Micro schools: Going beyond textbooks


Shweta Sharan

Last month, Mumbai-based homeschooler Malvika Joshi made headlines for getting a scholarship for the prestigious BSc programme at the Massachusetts Institute of Technology (MIT) without having appeared in either the 10th or 12th board exams.

Joshi had won two silver medals and one bronze medal in the Programming Olympiads, though, and this caught the attention of a senior admissions officer from MIT.

It is interesting to read what Joshi’s mother, Surpiya Raj, has to say on the matter: “Malvika was doing well in school, but somehow I felt that my children need to be happy.”

Raj wanted something more than a schooling system where “students are forced to get up early and study only certain subjects, play only certain sports and meet peers of a certain age, that too in a controlled atmosphere. It does not match the natural cycle of children”.

In the UK and the US, micro schools are cropping up, offering exactly what Raj feels is missing in conventional schooling set-ups.

Micro schools seek to combine the best of traditional schooling and homeschooling, but are more than just hybrids. They are handcrafted learning experiences with different educational underpinnings—an Acton, for instance, is different from an AltSchool—but they all share common traits:

• Not more than 100 to 150 students per school and 10 to 15 students a class.

• Mixed-age groups across grades.

• An emergent curriculum that doesn’t progress in a linear manner from one grade to another but in keeping with a child’s learning pace.

• Individualized learning at a fraction of the cost of a regular school.

• Teachers or guides to meet the learning expectations of children of different age groups and across subjects.

• Standardized testing is not used. Instead, children are encouraged to participate in Google or Intel Science Fairs and open competitive platforms for arts and literature.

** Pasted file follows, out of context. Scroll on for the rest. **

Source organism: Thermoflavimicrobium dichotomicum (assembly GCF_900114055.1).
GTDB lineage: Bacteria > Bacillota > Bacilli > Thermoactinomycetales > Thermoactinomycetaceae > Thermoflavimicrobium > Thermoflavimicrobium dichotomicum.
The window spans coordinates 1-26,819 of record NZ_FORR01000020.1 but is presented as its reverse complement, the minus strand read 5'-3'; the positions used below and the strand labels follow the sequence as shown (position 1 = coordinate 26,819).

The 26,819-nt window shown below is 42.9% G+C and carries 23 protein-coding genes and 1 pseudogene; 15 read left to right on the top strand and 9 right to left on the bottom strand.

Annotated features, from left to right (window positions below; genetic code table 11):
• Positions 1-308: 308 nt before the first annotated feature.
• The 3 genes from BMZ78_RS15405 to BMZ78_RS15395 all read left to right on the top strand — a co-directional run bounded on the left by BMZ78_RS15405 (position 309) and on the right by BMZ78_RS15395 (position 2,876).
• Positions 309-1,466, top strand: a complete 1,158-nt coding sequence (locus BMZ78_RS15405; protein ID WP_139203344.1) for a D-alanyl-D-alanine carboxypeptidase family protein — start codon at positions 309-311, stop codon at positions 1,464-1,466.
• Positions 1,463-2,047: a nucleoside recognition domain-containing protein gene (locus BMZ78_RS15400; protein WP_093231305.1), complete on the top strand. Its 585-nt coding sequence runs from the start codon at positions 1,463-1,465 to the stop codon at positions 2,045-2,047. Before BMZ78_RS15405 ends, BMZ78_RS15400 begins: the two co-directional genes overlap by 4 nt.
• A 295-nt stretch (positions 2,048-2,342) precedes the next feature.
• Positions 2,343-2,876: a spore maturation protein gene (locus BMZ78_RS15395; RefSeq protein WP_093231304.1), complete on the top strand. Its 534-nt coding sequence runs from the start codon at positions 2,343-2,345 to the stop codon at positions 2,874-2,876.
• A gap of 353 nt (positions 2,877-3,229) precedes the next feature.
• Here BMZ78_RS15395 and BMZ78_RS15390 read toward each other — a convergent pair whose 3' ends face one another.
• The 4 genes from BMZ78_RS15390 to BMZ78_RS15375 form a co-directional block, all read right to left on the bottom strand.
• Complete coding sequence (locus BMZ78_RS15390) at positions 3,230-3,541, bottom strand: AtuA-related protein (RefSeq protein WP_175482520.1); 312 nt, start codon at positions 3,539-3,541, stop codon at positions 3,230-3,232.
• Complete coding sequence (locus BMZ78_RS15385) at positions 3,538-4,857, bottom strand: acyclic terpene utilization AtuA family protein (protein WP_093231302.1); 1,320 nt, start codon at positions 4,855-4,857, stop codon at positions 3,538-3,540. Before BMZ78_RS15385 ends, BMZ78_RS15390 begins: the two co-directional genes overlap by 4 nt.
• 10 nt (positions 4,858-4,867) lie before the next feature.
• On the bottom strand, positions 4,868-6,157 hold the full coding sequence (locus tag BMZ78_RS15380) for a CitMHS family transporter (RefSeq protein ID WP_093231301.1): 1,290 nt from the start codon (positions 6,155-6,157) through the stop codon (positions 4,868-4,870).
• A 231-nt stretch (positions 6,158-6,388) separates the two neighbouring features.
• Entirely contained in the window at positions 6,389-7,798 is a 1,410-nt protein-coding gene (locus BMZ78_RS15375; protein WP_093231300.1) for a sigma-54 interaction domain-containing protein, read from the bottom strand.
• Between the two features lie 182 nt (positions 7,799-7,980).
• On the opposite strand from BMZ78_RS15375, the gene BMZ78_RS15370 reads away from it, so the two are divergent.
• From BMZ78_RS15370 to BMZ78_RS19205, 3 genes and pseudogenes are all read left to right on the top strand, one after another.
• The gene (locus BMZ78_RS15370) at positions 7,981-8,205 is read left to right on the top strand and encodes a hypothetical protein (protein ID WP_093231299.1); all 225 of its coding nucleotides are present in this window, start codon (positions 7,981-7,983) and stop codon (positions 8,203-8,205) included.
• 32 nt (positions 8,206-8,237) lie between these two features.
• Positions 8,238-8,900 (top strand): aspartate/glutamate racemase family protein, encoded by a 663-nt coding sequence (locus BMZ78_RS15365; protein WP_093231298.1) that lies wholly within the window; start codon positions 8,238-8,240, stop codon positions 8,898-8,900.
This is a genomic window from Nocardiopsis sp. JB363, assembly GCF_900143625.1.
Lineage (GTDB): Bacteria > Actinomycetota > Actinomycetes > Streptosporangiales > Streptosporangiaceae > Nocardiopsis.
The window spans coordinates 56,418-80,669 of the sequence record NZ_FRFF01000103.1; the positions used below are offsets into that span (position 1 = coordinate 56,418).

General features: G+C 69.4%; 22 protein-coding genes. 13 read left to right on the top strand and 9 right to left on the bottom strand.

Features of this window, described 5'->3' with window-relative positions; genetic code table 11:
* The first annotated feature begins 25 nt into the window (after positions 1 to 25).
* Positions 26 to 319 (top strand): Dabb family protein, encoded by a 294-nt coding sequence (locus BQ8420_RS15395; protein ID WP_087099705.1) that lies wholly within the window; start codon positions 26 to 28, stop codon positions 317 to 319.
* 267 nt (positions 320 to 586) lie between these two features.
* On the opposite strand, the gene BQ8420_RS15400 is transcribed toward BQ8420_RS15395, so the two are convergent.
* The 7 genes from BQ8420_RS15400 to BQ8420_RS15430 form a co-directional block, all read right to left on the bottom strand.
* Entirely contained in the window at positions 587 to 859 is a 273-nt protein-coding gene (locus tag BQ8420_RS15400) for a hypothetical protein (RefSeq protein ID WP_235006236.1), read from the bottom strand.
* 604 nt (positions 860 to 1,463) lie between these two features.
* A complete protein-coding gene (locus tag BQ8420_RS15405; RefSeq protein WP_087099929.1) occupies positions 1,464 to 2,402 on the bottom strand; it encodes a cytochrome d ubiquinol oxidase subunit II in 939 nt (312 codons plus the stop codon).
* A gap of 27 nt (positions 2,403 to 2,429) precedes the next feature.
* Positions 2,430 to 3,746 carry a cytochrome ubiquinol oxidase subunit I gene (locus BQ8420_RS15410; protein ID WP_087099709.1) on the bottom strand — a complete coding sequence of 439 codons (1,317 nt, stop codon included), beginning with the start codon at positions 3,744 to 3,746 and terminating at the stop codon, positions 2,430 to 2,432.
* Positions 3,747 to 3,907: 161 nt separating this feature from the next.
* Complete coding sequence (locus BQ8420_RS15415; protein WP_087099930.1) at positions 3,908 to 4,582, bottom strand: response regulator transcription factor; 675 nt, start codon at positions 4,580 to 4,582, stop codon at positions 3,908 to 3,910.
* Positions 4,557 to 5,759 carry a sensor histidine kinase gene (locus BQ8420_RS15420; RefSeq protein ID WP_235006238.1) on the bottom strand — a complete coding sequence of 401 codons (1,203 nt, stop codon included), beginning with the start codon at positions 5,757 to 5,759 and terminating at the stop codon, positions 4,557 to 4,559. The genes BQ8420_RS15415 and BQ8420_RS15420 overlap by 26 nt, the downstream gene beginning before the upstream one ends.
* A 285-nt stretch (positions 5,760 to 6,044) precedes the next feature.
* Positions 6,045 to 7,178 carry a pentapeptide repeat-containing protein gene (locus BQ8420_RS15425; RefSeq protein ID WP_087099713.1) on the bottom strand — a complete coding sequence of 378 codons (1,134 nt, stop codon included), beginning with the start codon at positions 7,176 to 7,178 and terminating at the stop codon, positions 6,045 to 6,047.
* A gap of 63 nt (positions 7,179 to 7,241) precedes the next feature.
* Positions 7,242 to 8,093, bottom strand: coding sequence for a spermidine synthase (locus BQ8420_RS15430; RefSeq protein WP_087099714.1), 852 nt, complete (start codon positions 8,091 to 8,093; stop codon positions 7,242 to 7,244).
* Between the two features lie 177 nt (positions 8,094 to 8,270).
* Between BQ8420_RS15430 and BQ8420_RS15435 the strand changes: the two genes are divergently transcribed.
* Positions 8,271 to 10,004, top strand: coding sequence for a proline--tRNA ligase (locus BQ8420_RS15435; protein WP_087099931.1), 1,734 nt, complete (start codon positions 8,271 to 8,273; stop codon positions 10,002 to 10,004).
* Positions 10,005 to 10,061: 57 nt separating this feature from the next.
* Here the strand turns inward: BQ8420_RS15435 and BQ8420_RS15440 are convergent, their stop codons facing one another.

• Instead of textbooks, hands-on projects, discussions and activities as learning tools.

• Maker spaces that encourage building or projects that encourage invention literacy—art and design are not extra-curricular activities but are part of everyday lessons.

• Students meet twice a week in a shared learning space and for the rest of the week, they use online resources or a flipped classroom, a form of blended learning wherein students access short video lectures on a lesson, either on their computers or phones, and go to class to work on projects, discussions or exercises. Homeschoolers go back to homeschooling. There are variations to this format (for example, Acton operates five days a week).

• Technology is part of the classroom in some form—online resources, tools to build or make things, or to assess a child’s learning and progress.

Much like Silicon Valley, Bengaluru will see four separate educationists coming up with their own variations on the concept. The one common idea that they share is that, unlike IT, healthcare and other industries that have evolved drastically, education in India has not really changed over the past few decades. A micro school is, among other things, a response to this sense of stagnation.

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